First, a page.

Diabetes Self-Management Blog

Diabetes can be so darned annoying! I was taking three antibiotics and one was discontinued. Good, right? Well, I’ve had to increase my basal rates just a tad. I’m getting tired of my insulin needs going down when I’m taking antibiotics but, as soon as I stop one, my requirements going back up! And that means the infection or inflammation or whatever is going on…is still going on.

It almost makes me want to give up and let whatever is happening, happen. Almost. I’m not altogether stupid. I just want whatever is going on to stop. I can only take so many chronic health situations and, as far as I’m concerned, diabetes is enough.

Except…oh yeah. I also have arthritis and asthma. Frankly, diabetes is the least onerous of the three, as far as I’m concerned.

January 2 will mark 25 years since I was diagnosed with Type 2 diabetes. Who knows how long I’d had it before diagnosis. People can have Type 2 diabetes for a number of years before it’s diagnosed.

At any rate, in the nearly quarter century since my diabetes was confirmed, I’ve probably experienced about all of the classic stages of grief as described by Elizabeth Kubler-Ross in her book On Death and Dying: denial, anger, bargaining, depression, and acceptance.

If “acceptance” means that I’m ready for whatever comes, I don’t think I’ve reached it yet. Besides, I’m still stuck in the “depressed” stage. Can you reach acceptance if you haven’t yet passed depressed?

Back in the day, the depression was pretty bad. It’s gotten a lot better. Not only have I gained some — if not total — acceptance, there are these wonderful pills out there… Or, as they say, “better living through chemistry.”

I no longer assume the fetal position and cry. It’s been years since I’ve muttered to myself, “I have to do this the rest of my life?” as I checked my blood glucose, gave myself an insulin injection, or took baby steps at counting carbohydrates. I’m pretty good at carb-counting. I understand why things happen and can make adjustments as needed on the fly.

Most importantly, I understand that things aren’t going to work some of the time, no matter how much I know or how many times I’ve handled the same things with no problem. I’m usually accepting of that. However, not always. It is frustrating when you work to maintain the best control you can and “stuff” still happens; “stuff” that might not have happened if it weren’t for too many years of living with diabetes.

It is better now than in the beginning, when “no,” “don’t,” “can’t” and other negative words were the only ones used when discussing diabetes care. I felt as if I were being stuffed into a box labeled “diabetic.”

Fortunately, before I went totally bonkers, I got to a place where I was liberated from the box and taught how to fit diabetes into my life instead of changing my life to accommodate diabetes.

It’s long been my contention that many people fail to work on managing their diabetes because they’ve only heard the negatives. Perhaps it was in the past and they believe it’s still that way. Perhaps it’s still that way in some places (in fact, I’m pretty sure of that).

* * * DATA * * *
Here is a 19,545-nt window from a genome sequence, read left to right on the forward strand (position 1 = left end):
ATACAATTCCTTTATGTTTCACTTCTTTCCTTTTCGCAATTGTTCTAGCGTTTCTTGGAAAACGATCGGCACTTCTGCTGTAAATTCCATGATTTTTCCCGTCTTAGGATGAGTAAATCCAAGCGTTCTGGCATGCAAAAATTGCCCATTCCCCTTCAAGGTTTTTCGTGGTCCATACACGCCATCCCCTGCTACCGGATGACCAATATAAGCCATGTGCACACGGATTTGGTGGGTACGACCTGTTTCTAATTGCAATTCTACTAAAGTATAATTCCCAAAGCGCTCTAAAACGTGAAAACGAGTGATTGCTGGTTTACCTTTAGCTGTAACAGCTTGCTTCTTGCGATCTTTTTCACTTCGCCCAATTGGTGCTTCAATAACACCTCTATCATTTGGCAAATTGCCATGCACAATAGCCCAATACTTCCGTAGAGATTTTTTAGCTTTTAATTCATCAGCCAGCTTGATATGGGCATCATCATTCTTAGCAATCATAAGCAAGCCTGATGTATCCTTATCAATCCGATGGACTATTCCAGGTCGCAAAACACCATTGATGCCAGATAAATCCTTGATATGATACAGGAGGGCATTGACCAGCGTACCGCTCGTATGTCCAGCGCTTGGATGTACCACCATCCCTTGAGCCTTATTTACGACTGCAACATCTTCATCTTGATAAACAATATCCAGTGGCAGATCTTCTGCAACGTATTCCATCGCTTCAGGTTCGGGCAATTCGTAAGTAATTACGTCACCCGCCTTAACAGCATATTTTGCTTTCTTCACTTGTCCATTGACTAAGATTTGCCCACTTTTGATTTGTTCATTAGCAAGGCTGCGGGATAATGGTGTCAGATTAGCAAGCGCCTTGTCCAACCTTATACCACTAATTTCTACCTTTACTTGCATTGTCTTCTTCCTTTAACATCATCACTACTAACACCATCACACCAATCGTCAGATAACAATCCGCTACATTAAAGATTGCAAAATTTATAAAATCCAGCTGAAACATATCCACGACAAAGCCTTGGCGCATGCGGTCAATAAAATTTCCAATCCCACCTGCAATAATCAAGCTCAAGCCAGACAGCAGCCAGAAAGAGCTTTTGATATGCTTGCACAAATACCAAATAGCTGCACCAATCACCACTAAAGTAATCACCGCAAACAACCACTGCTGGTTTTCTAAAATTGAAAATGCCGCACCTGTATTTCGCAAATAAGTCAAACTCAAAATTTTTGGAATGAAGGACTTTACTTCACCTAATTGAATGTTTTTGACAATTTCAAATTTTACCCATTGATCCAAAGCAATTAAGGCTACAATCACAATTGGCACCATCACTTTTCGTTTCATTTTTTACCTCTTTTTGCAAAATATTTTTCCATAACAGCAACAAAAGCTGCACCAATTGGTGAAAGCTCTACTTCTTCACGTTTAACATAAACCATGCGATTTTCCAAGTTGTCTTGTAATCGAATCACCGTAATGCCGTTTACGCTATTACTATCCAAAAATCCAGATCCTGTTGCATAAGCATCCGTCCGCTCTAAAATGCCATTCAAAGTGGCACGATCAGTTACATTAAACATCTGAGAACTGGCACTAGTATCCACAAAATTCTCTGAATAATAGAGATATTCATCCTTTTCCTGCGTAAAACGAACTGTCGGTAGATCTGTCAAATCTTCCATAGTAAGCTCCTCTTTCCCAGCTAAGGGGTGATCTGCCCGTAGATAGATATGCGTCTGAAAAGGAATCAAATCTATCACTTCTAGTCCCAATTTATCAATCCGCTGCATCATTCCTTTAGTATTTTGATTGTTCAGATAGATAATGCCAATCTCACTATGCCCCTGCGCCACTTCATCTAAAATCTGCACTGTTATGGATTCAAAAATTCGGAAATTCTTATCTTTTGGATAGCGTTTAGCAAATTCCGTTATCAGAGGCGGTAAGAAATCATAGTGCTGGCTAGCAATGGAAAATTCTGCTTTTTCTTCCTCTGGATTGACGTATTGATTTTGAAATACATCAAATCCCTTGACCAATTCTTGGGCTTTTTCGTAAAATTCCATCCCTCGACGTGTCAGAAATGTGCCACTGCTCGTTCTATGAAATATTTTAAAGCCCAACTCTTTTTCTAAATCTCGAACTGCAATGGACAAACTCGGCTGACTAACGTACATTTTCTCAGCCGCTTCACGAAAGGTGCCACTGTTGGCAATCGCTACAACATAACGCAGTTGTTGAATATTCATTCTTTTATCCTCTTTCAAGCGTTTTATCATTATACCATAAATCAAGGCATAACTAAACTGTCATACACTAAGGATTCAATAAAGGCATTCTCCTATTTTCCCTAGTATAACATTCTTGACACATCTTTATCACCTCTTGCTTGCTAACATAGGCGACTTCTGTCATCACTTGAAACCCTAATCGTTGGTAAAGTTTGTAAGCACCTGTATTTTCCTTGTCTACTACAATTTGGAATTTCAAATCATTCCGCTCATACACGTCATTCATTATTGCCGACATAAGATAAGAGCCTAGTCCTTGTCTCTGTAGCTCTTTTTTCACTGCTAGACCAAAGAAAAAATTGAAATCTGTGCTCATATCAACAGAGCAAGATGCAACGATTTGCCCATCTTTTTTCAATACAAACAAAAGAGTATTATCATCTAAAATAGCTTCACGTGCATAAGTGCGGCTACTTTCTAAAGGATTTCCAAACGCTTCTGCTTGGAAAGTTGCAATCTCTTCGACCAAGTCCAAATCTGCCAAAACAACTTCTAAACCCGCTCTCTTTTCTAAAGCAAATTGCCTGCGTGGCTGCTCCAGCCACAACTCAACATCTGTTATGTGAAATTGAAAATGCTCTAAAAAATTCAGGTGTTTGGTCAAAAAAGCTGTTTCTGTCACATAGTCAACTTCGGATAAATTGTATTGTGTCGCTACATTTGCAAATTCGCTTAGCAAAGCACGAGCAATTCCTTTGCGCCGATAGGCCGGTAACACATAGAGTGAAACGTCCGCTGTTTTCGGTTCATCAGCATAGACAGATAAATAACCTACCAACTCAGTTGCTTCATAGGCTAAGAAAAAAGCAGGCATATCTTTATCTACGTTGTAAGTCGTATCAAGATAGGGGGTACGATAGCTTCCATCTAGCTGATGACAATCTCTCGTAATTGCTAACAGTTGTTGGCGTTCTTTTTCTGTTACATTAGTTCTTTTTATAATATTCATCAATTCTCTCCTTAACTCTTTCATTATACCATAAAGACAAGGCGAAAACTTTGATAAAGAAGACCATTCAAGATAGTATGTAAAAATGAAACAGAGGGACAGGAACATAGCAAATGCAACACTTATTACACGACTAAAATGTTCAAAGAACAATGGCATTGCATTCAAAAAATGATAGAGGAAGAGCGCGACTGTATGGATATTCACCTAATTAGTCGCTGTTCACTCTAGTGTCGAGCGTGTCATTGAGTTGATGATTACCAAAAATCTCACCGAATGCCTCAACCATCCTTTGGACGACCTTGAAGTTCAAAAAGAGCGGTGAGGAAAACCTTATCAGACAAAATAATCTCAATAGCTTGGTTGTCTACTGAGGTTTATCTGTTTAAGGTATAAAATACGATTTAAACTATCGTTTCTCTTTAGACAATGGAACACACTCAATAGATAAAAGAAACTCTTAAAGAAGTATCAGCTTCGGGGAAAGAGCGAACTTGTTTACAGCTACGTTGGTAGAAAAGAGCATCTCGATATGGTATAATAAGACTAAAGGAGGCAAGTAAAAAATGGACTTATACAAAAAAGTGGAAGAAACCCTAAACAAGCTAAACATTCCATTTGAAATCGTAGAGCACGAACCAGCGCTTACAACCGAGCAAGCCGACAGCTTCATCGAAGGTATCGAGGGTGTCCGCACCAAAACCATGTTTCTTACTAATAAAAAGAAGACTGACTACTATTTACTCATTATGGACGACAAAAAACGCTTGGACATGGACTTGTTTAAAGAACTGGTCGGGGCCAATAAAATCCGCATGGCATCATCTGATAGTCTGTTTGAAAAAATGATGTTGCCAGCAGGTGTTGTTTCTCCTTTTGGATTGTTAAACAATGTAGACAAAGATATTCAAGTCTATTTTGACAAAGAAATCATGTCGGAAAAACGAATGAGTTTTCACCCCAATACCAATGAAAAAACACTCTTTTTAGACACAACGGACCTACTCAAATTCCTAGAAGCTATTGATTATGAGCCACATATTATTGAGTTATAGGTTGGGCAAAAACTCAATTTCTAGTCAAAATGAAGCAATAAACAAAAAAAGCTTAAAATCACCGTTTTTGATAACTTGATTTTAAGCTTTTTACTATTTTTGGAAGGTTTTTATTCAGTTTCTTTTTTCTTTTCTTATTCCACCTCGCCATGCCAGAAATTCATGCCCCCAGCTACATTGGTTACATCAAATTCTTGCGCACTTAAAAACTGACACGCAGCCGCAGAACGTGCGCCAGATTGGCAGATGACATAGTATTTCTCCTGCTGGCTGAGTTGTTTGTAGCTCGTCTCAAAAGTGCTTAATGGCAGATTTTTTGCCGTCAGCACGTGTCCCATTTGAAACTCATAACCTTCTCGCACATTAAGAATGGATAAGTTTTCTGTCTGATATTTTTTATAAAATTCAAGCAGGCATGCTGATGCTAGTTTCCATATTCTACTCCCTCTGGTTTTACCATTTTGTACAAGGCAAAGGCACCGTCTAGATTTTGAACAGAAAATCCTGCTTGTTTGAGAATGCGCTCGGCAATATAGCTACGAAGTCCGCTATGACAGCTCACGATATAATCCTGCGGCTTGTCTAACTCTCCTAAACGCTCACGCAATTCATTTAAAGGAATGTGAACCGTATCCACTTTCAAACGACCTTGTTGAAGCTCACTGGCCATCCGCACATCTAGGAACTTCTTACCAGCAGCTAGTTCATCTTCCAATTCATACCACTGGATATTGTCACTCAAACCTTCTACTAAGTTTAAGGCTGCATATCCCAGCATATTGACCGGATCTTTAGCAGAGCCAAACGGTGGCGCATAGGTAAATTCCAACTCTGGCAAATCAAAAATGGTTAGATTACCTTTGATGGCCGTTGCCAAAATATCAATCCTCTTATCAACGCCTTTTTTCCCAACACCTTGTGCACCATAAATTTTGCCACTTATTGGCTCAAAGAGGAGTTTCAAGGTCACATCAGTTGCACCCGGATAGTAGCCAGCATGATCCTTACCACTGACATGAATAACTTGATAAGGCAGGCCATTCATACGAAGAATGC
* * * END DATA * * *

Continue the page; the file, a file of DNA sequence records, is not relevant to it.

I wonder what would happen if everybody newly diagnosed with diabetes (of any type) had one-on-one, individualized self-management education that allowed them to fit diabetes into their lives. Where nonjudgmental educators took individual preferences into consideration and tailored the sessions to address the needs of that particular person.

What if the education was free? What if the educators were paid a decent salary? What if everybody with diabetes got an update every year?

How many limbs would be saved? How many kidneys would continue to function? How many heart attacks and strokes would be prevented? Would there be as many blind people in the world?

Will enlightenment and peace — and acceptance — ever come to all of us? Will we achieve a kind of diabetic Nirvana?

It’s a good dream, isn’t it?

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Comments
  1. The more I read the more I find out. You have been struggling with this for twenty five years. I’m trying to remember when I saw you last. I think maybe at our 20th reunion in 1986. So much has happened and we have lost several classmates since then. Let’s get in touch! Susie

    Posted by Susie Davis Jeffreys |
  2. Love the recipes. Richard has been told that he is prediabetic and we are adjusting our diets and exercising more. He has lost 25 pounds and his blood sugar level has dropped to below normal now.

    Posted by Susie Davis Jeffreys |
  3. I love Jan’s last 5 paragraphs. What if? As for the costs of supplies, I’m now on Medicare and they don’t pay for strips at all unless you’re on insulin or an oral drug. I’m prediabetic and have been monitoring for 18 months now. Had great insurance until I retired. Doesn’t it just make sense that if strips were paid for by Medicare/insurance companies now, wouldn’t that be cheaper than paying for dialysis and surgeries later? If we had all the resources available to us, as Jan wrote about, I truly believe that the vast majority of us with this condition would be in much better control and would have far fewer serious problems later. Think about it.

    Posted by Janet |

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